Sweet Home Alabama (CMT, 9 p.m., Friday): Is it time for the third season finale of this show already? We know that you folks in the alternate universe where all TV Club covers is a long string of dating shows are breathless in anticipation over whom Paige will choose, and we’ll pretend to be too.


The Ultimate Fighter Live (FX, 10 p.m., Friday): FX also offers up a reality show, though this one doesn’t involve dream dates and, instead, involves lots of kickpunching (we can only assume). In tonight’s elimination round, two fighters take each other on, with the loser going home or to the hospital.

Ball Boys (ABC, 3 p.m., Saturday): Kenny Herzog looks into this new Pawn Stars ripoff about a Baltimore-area sports memorabilia shop that has the unenviable task of launching in the middle of the afternoon on a Saturday with little-to-no promotion. We predict at least 15 seasons and a movie.


Victorious/iCarly (Nickelodeon, 8 p.m., Saturday): Nickelodeon’s flagship sitcoms kick off a night dedicated to April Fool’s Day that are inexplicably airing on March 24, instead of March 31, because we’re guessing no one at Nickelodeon knows the “30 days hath September” rhyme. Bad form!

The Dark Crystal (Flix, 8 p.m., Friday): Jim Henson’s team turned out this intriguing fantasy at the height of their fame, thus burning off the team’s capital in favor of something that introduced the term “Gelfling.” Fortunately, “Gelfling” is used all the time, so you know the cultural penetration was huge.


Wuthering Heights (TCM, 8 p.m., Friday): One of the better adaptations of a 19th century novel ever made, this one stars Laurence Olivier—who’s good, duh—and Merle Oberon, whose name sounds like it should be the name of a brand of champagne. “What are you drinking?” “Oh, just Merle Oberon!”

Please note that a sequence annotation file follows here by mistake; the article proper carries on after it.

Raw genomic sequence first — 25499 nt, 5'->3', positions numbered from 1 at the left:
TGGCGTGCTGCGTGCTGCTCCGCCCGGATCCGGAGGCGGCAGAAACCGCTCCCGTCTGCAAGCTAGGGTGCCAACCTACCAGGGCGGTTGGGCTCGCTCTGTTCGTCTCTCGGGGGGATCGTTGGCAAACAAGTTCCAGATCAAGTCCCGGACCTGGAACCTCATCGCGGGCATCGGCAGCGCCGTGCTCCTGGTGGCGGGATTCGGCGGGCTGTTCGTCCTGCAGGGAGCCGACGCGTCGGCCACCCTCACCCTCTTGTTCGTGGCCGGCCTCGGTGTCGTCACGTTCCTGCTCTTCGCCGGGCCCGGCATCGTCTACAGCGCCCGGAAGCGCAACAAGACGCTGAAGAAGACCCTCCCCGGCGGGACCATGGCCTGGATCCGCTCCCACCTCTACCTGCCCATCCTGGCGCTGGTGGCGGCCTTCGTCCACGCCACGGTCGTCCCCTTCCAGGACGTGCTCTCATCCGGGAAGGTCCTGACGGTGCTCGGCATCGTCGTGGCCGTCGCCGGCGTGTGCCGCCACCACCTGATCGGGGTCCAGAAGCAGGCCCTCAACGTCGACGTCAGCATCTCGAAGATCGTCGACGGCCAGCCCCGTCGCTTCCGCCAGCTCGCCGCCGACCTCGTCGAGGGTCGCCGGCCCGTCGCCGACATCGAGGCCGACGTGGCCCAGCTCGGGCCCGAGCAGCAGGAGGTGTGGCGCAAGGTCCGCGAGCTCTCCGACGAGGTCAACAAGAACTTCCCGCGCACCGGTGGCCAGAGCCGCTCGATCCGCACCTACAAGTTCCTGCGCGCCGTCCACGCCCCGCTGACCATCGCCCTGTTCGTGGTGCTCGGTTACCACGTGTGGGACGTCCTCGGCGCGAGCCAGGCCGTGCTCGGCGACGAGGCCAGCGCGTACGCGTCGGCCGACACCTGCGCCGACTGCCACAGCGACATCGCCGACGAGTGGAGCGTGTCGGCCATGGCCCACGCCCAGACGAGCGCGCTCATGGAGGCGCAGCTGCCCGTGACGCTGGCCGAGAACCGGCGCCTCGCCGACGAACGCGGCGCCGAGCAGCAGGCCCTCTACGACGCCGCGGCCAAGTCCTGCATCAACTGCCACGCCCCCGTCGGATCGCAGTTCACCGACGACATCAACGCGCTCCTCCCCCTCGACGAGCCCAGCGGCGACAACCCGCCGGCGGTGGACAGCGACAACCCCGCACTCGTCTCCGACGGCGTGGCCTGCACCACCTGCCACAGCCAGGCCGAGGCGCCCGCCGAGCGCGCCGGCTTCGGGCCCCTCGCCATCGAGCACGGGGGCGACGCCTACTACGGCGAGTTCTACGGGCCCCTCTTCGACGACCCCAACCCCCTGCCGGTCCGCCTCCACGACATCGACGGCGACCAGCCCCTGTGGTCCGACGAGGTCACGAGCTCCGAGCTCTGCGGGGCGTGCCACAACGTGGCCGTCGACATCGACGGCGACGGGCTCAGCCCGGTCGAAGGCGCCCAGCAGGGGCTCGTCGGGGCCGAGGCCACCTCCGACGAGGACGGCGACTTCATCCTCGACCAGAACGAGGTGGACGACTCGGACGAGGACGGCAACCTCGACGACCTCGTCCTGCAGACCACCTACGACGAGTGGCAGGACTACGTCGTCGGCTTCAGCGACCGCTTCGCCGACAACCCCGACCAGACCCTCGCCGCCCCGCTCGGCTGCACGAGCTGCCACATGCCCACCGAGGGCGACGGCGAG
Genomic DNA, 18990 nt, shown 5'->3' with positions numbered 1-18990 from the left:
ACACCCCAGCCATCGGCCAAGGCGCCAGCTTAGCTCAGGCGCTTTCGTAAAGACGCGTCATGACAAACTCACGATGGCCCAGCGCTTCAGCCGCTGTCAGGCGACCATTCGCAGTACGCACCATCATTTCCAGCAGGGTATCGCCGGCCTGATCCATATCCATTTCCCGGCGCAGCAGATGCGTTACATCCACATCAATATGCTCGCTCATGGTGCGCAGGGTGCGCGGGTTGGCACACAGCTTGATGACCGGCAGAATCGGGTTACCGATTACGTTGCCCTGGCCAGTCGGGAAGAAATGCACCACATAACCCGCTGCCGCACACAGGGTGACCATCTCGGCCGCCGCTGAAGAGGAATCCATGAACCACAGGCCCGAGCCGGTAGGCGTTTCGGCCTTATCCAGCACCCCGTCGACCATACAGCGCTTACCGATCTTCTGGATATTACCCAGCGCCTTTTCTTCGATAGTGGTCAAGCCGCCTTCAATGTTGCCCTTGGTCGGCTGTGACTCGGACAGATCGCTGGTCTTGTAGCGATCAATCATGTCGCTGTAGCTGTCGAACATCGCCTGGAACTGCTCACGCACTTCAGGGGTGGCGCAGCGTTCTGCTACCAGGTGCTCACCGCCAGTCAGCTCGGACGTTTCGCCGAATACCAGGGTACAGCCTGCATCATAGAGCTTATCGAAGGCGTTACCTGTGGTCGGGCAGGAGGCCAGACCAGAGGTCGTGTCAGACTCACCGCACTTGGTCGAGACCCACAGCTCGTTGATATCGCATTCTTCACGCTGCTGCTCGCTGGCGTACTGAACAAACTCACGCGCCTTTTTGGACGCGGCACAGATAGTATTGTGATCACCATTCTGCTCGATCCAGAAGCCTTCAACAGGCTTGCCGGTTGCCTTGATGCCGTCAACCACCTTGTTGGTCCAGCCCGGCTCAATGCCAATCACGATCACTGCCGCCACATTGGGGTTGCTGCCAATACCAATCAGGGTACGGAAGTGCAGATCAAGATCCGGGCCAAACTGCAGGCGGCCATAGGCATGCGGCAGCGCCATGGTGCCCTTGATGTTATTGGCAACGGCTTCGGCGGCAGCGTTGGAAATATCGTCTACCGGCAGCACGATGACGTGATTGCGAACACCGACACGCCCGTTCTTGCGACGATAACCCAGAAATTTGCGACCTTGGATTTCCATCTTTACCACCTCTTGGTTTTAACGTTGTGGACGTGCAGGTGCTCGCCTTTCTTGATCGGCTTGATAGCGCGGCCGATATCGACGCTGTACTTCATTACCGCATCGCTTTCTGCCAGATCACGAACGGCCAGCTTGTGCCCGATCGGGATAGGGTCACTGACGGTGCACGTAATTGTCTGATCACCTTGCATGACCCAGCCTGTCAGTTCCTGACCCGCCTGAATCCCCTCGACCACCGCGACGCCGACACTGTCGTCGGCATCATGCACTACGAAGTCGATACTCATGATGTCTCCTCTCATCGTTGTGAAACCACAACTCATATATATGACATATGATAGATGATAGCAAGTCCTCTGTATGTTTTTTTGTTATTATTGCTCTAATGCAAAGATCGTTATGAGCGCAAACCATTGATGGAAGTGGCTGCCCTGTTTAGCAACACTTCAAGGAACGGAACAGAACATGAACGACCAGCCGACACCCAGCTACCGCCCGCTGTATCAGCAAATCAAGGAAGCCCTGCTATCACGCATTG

Sucker Punch (HBO, 8 p.m., Saturday): We know you’ve been waiting for this one. We know that you’ve got your VCR ready to go, so you can tape it off the HBO. We know that you’ve paid all that extra money to get the channel, just for this moment, and we know you’re not going to screw this up. You terrify us.


NCAA Basketball Tournament: Baylor vs. Xavier (CBS, 7 p.m., Friday): We’re onto the Sweet Sixteen, and after What’s On Tonight singlehandedly carried Lehigh to victory over Duke last week, we’re pulling for Xavier in this one, simply because Baylor defeated the Jackrabbits, and that is not allowed.

College Hockey (ESPNU, 6:30 p.m., Saturday): The Elite Eight games in the men’s NCAA tournament kick off today, and the women’s tournament gets back into the swing of things as well. But why not check out the regional finals of college hockey, as several teams make their way toward the Frozen Four?


Touch (Thursday): There are a few things we do when we hear an episode of television is supposed to be legendarily bad. First, we break the glass on our “legendarily bad television” alarm and ring it. Then, we round up Phil Dyess-Nugent, crank him full of caffeine, and turn him loose. Watch him run, boys.